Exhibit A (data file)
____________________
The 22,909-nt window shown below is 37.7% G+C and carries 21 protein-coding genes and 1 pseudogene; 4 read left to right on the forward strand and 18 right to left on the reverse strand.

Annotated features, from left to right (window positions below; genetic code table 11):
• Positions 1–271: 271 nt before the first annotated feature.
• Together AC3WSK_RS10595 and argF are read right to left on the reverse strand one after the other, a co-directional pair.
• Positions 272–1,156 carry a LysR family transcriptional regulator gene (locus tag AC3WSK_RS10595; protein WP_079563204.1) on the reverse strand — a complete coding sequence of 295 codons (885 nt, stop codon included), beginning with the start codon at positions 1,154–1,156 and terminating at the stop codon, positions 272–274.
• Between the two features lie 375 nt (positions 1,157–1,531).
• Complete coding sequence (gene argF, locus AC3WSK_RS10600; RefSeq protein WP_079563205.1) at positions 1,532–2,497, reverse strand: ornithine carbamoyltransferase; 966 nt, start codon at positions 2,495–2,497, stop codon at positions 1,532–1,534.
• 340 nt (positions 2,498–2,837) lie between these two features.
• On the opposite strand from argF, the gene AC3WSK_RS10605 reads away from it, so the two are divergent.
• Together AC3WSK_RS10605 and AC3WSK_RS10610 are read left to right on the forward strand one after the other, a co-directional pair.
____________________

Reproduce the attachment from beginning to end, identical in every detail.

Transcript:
The 22,909-nt window shown below is 37.7% G+C and carries 21 protein-coding genes and 1 pseudogene; 4 read left to right on the forward strand and 18 right to left on the reverse strand.

Annotated features, from left to right (window positions below; genetic code table 11):
• Positions 1–271: 271 nt before the first annotated feature.
• Together AC3WSK_RS10595 and argF are read right to left on the reverse strand one after the other, a co-directional pair.
• Positions 272–1,156 carry a LysR family transcriptional regulator gene (locus tag AC3WSK_RS10595; protein WP_079563204.1) on the reverse strand — a complete coding sequence of 295 codons (885 nt, stop codon included), beginning with the start codon at positions 1,154–1,156 and terminating at the stop codon, positions 272–274.
• Between the two features lie 375 nt (positions 1,157–1,531).
• Complete coding sequence (gene argF, locus AC3WSK_RS10600; RefSeq protein WP_079563205.1) at positions 1,532–2,497, reverse strand: ornithine carbamoyltransferase; 966 nt, start codon at positions 2,495–2,497, stop codon at positions 1,532–1,534.
• 340 nt (positions 2,498–2,837) lie between these two features.
• On the opposite strand from argF, the gene AC3WSK_RS10605 reads away from it, so the two are divergent.
• Together AC3WSK_RS10605 and AC3WSK_RS10610 are read left to right on the forward strand one after the other, a co-directional pair.